In the most far-flung off-grid locations, simply adding power supply does not necessarily create sufficient economic growth and associated customer demand to justify tariffs at above utility rates. On Kitobo, demand has been lower than hoped as some locals have declined to sign up. In response, the developer is seeking other demand sources to consume output generated at the sunniest, highest producing hours. This has included ice-making and nut-grinding facilities.

The future of clean energy policy in emerging markets

When looking at the story of Latin American countries, Brazil, Chile and Mexico in particular, or to China and India, it is clear that emerging markets are making a decisive contribution to the global energy transition away from fossil fuels towards an emission free power system. And their commitments are not limited to the electricity sector.

China and India, the two largest consumer markets in the world, have committed to the most ambitious electric vehicle sales targets set globally. China is working on the introduction of a carbon market. India could soon follow with recent air pollution levels in New Delhi frequently climbing to levels 12 times over the maximum limit set by the World Health Organization. Latin American countries, led by Brazil, have pledged unconditionally to reduce their emissions by 2030 under the Paris Agreement despite ambitioning to continue to grow their economies at rapid pace. In the Middle-East, Jordan, a country that has not been able to rely on vast fossil fuel resources like most of its neighbors is paving the way in the large-scale deployment of renewables. And markets across Sub-Saharan Africa are starting to leverage the solar cost revolution with the aim of leapfrogging some of the fossil fuel and transmission grid investments typical of past growth models.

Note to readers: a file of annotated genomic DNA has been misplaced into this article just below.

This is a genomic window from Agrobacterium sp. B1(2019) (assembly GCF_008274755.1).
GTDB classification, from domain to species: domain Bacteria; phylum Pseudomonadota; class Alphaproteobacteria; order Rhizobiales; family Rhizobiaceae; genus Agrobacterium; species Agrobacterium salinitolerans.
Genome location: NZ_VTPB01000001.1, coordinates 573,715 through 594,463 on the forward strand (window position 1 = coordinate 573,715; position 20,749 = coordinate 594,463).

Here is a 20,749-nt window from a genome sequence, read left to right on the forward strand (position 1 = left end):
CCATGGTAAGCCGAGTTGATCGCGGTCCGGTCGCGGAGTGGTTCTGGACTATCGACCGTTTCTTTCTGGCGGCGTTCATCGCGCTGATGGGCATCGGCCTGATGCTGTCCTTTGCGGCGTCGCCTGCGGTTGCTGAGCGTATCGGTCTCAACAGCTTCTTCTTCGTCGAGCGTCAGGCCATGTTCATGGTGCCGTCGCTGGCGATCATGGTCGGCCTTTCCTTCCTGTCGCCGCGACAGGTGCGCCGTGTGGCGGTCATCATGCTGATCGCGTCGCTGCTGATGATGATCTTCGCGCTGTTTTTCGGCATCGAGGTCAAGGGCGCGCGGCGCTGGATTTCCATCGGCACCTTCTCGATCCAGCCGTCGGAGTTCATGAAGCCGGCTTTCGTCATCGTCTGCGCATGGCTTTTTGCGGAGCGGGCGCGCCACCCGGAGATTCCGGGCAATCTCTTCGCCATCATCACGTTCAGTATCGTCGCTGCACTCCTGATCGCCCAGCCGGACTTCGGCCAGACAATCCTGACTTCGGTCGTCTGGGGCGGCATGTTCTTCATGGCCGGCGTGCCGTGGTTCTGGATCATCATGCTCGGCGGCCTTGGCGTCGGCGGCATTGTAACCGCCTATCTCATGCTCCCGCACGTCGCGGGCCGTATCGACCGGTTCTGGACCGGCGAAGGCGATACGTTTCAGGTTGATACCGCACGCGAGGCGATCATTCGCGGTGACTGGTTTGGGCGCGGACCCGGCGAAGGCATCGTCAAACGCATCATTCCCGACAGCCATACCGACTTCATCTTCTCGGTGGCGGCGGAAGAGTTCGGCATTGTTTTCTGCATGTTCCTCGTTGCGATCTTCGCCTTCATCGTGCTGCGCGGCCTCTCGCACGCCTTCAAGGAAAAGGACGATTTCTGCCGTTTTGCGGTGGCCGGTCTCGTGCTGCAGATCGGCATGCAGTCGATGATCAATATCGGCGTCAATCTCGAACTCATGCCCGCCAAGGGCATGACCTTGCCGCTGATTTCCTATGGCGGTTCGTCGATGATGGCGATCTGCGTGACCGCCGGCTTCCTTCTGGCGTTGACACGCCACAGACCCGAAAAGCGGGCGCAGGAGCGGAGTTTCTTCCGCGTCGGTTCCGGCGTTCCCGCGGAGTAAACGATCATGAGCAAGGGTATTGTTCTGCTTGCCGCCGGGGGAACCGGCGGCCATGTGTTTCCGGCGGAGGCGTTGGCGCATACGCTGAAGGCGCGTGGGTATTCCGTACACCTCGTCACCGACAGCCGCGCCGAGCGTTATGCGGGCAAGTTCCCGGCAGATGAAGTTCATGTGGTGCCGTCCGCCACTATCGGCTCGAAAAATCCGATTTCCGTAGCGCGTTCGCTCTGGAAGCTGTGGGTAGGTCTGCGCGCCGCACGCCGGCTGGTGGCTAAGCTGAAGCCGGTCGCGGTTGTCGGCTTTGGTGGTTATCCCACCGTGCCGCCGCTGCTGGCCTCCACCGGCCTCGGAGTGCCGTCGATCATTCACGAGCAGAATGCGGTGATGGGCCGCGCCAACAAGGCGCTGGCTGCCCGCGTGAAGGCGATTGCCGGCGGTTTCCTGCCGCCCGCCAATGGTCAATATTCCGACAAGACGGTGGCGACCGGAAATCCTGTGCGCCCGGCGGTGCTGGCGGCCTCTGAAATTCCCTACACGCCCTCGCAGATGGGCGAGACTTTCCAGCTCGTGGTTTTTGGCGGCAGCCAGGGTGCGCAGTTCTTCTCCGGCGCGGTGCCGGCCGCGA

Figure 29: Non-OECD economic electricity generation forecast Figure Source: OSINERGMIN, Bloomberg New Energy Finance.

The continuation of the renewable technology revolution stands to radically transform the energy mix of future economic growth. BNEF’s 2017 New Energy Outlook forecasts that non-OECD countries will reach an impressive 50% of renewables in generation by 2040 if the economics of different technologies are left to play out against each other without policy intervention (Figure 29). The removal of policy from the forecasts is of particular relevance in non-OECD countries as too often governments there are slow in recognizing the seismic shift brought about by cheap renewables, often with the aim of protecting the interest of incumbent monopolies.

Even under BNEF’s long-term view, there is not nearly enough zero-emissions generation added to put the world on a 2-degree trajectory. BNEF estimates that around 10.9TW of clean energy will need to be deployed on top of the around 7TW forecasted on economic grounds. Such additional build will require new policies and $14.1 trillion of investment into zero-carbon power generation between 2016 and 2040. The majority of this will need to be deployed in non-OECD countries to replace economic fossil fuel capacity additions.

1BNEF estimates that for every doubling of cumulative installed solar PV module capacity the price reduces by 28%.

2Belarus, D.R. Congo, Liberia, Venezuela, Zimbabwe were the recipients.

3Mexico a total of 11 interconnections with the US, being two with CAISO, three with WECC and six with ERCOT.